In his classic novel about the Follet family in Knoxville, Tennessee, in 1915, James Agee describes how six-year-old Rufus and his younger sister Catherine secretly sit on the staircase overhearing a conversation between their recently bereaved mother and Father Jackson, the unpleasant priest who is paying their mother a mysterious visit.

Taking great care not to creak, they stole up to the middle of the stairs. They could hear no words, only the tilt and shape of voices; their mother’s, still so curiously shrouded, so submissive, so gentle, it seemed to ask questions and to accept answers. The man’s voice was subdued and gentle but rang very strongly with the knowledge that it was right and that no other voice could be quite as right; it seemed to say unpleasant things as if it felt they were kind things to say, or as if it did not care whether or not they were kind because in any case they were right, it seemed to make statements, to give information, to counter ques­tions with replies which were beyond argument or even discussion and to try to give comfort whether what it was saying could give comfort or not. Now and again their mother’s way of questioning sounded to the children as if she won­dered whether something could be fair, could possibly be true, could be so cruel, but whenever such tones came into their mother’s voice the man’s voice became still more ringing and overbearing, or still more desirous to comfort, or both, and their mother’s next voice was always very soft.1

From the pattern of the two tones of voice the two children are trying to dis­cover the purpose and character of this relationship. They are engaged in family life, but they are also studying it. They listen to the content of talk, of course, and also use their ears as tuning forks to gauge the emotional tenor of adult talk.

Children often observe their parents when they themselves are not being watched or talked to. In Sweet Summer, Bebe Moore Campbell describes ten – year-old Bebe seated on the front steps of her home in Philadelphia in the 1970s watching her mother lean into the car in which her father is sitting, ready to take Bebe for a long summer’s visit to her grandmother in the South. Her parents are divorced, but Bebe watches to see how they cooper­ate in their care of her. She sees her mother lean into the car apparently dis-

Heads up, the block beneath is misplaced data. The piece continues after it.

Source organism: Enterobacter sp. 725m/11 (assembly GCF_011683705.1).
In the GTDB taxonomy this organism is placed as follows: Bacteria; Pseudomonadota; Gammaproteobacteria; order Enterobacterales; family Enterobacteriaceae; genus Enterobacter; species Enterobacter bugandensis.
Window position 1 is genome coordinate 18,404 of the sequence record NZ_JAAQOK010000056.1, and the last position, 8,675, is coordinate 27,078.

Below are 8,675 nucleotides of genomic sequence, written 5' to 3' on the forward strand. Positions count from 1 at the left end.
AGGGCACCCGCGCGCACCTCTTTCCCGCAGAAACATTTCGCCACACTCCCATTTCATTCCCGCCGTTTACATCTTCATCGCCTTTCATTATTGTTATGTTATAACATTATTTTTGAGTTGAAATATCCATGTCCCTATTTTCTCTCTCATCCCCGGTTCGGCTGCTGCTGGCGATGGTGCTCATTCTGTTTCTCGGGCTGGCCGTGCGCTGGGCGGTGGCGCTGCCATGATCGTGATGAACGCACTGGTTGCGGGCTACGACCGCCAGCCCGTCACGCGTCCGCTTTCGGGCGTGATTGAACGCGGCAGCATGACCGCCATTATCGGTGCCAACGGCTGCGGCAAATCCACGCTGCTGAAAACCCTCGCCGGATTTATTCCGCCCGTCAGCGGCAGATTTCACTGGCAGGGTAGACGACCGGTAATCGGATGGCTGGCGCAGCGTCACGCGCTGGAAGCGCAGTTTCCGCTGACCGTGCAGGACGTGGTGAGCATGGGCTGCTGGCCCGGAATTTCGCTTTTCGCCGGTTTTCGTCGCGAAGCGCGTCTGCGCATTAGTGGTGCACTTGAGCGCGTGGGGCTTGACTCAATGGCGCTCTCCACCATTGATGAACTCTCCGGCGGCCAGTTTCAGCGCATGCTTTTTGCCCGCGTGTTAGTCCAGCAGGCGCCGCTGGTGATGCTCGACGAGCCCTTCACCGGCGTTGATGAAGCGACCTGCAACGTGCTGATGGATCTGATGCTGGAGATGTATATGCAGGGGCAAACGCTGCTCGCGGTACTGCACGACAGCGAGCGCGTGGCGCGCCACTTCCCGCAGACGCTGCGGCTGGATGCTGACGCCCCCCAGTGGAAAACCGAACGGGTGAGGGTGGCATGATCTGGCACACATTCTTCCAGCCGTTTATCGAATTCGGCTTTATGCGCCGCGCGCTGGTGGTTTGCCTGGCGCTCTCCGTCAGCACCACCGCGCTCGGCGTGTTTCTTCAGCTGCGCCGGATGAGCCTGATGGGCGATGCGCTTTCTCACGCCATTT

cussing amicably the details of her upcoming trip, and notices that her par­ents don’t touch. They don’t have to be lovers or friends, she concludes, to cooperate in their care of her.2

Although parents often imagine they are most parental when they give full attention to their children during “quality time,” children watch and lis­ten during “quantity time” too. What do they eavesdrop on? Conversations of every sort, of course, but especially those in which the children learn about their own place in their parents’ world.

I began to grasp the importance of eavesdropping while mulling over my field notes on two young girls I came to know as part of a larger research project on the families of employees of Amerco, a Fortune 500 company, reported in The Time Bind.3 The parents of both children worked long hours. But one child fell into what I called a “time bind syndrome,” while the other did not. For the family in the time bind syndrome, the story was this: The parents worked long hours. The child resented the parents’ long work hours and was angry and difficult at dinner time; this made it all the harder for parents to come home, after a long day—for now they came home not only to a child who was hungry and tired but to one who was resentful as well. The parents then became tempted—unconsciously per­haps—to avoid this resentment by working just a bit longer.

For the second family, not caught in the time bind syndrome, the child had ceased to look to the parents as exclusive caregivers, did not seem to resent their absence, and didn’t make it hard for them to reenter family life. So the parents came home less braced for trouble, more relaxed, and able to enjoy their child.

The difference between the two children’s response to roughly the same long hours of parental work led me to wonder what accounted for the dif­ference. It wasn’t sheer hours of work, which in both cases were too long by everyone’s account. So what was it? I see many possible answers, but here explore one that is often overlooked—the child’s own research on the par­ents’ relationships to paid caregivers. I focus, then, on two issues—how chil­dren learn and what they learn about their care. While I can’t provide espe­cially rich data on eavesdropping, I hope to make the case that we need to know more about it.